Cinderella, Branagh adds, "has a strong sense of humor and maturity. She assumes people don't necessarily mean to be cruel and aren't necessarily evil. She is not a helpless or self-pitying victim. She can find things funny. Thesethings are presented as expressions of strength, not weakness."

To bring a fairy-tale character like Cinderella to life on the screen today was a formidablechallenge for the filmmakers, who were determined not to make any substantial changes to the

heart of the story.

Clearly, they needed to find theperfect actress to embody Ella  -- someone who radiated goodness and innocence and who could make audiencessee past her beauty to focus instead on her story.

Lily James, who's best known to audiences for playing the defiant Lady Rose on "Downton Abbey,"was cast as theloving and kindhearted Ella, whose spirit can't be broken.

 "It was extremely difficult to find someone who could be witty and smart, sharp but notcruel, has a twinkle in her eye and who has an inner beauty as well as a physical beauty," says Branagh. "But Lily James' Cinderellaencapsulates all of those qualities. You have to root for Cinderella, you have to like her, you have to be on her

side, and so an innate likeability was important.

"Lily brought all that the first time she came in to read for the part. She’s a very beautiful girl, andher warmth also allows it to be a very approachable beauty, and somehow we feel that she could be our friend as dazzling as she is."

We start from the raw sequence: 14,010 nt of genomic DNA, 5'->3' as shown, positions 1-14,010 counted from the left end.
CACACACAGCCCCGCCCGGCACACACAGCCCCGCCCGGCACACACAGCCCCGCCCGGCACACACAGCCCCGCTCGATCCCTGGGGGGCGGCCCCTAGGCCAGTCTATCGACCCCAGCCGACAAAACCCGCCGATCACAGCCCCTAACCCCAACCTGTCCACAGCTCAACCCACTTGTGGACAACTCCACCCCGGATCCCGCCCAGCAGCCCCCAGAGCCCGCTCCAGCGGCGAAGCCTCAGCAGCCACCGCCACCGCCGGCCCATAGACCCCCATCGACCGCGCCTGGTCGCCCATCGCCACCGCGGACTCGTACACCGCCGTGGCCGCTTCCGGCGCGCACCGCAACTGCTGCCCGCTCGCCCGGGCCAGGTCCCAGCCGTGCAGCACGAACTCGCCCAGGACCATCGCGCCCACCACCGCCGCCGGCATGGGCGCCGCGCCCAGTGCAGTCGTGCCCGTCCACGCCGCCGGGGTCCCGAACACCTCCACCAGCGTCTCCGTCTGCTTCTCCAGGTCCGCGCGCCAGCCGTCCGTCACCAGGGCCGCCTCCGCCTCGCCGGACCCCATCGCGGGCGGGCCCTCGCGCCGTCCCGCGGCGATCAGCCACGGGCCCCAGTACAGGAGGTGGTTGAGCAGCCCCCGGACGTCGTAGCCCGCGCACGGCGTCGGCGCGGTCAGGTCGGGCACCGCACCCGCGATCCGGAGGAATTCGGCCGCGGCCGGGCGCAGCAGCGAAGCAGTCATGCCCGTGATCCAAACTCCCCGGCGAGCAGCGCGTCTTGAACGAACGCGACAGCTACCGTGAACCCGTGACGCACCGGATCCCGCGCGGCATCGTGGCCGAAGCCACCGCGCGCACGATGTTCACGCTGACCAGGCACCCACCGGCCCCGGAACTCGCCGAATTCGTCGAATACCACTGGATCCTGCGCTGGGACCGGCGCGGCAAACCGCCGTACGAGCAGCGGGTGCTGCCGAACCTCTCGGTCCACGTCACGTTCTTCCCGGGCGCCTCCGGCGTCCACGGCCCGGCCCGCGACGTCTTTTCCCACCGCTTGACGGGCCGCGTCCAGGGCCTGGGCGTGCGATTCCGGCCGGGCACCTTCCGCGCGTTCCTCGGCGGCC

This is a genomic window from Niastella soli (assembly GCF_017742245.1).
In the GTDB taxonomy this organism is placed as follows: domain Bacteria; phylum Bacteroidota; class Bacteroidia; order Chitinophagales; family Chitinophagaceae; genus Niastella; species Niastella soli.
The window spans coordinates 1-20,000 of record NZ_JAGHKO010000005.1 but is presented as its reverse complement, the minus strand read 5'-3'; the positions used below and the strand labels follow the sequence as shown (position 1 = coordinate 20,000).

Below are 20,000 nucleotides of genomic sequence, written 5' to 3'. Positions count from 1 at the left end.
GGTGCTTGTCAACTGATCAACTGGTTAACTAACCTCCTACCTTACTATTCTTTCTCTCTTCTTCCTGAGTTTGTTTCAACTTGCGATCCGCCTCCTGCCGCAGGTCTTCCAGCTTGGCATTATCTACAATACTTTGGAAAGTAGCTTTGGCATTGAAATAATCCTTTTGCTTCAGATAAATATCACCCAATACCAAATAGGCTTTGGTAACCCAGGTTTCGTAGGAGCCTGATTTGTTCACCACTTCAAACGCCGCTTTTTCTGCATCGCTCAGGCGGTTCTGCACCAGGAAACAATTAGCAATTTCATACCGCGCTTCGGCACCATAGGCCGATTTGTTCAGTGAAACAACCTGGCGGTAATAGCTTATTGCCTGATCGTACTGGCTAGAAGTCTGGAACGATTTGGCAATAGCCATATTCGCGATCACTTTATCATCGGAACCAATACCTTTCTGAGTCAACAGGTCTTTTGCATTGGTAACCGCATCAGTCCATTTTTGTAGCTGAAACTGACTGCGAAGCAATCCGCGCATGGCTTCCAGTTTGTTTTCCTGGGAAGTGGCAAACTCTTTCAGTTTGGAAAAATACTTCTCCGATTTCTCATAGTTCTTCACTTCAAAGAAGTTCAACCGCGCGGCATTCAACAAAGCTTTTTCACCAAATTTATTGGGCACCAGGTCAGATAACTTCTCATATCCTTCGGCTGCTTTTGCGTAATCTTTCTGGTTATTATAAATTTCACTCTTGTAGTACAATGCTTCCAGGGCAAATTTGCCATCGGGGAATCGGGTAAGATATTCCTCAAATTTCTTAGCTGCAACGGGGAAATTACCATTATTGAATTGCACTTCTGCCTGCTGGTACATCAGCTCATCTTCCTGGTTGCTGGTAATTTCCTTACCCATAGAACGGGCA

"Lily James is Cinderella," Shearmur agrees. "She is kind. She's interested in the quietest person in the room. She has great interest in all people from all walks of life. She's got a great big heart. She's a good person, and she'sspectacularly beautiful -- but she's not a cartoon."

 "On the surface, Lily has this wonderful wide-eyed innocence and a joyin just being alive and discovering the world around her," says Barron. "But she's incredibly smart and has a directness and anemotional intelligence that allowed us to embrace this verymulti-layered Cinderella."

For James, the opportunity to play one of the world's most

celebrated and best-loved characters was a dream cometrue: "I liked the fact that Ken wanted to keepit light and magical, much like a fairy tale. And in addition tothe fact that Cinderella is so special and kind and unique, we also had a great opportunity to create a whole lifebeyond the fairy tale, making it richer and giving each character their own specific back-stories.

"The heart of the story is Ella's strength and how, even under the cruelest of circumstances, shemanages to maintain goodness, purity and positivity."

To prepare for the film, James followed a healthy lifestyle that included a daily yoga routine to achieve the kind of posture,grace and elegance Ella would likely have had. She also took horseback riding lessons for six weeks and did agreat deal of research on spirituality.

"I wanted to make Ella seem as real as possible," James recalls, "but didn't want her to appear as if she had no faults because Iwas afraid the audience wouldn't relate to her if she was too perfect."

Bottom line:Mid-March should bring a boxoffice heat wave as"Cinderella"finds her Prince. More sunny skies are expected a week later when "Insurgent" follows in "Cinderella's" glass slipper footsteps.

"Insurgent," the second episode in Lionsgate and Summit Entertainment's"Divergent" franchise, is already tracking through the roof with women under 25 and nearly as well with 25-plus women.

Based on Veronica Roth's best-selling "Divergent" young adult book trilogy, it's directed by Robert Schwentke ("RED") and stars Shailene Woodley, Ansel Elgort and Theo James.

"Divergent," opened Mar. 21, 2014 to $54.6 million and grossed $150.9 million in domestic theatres.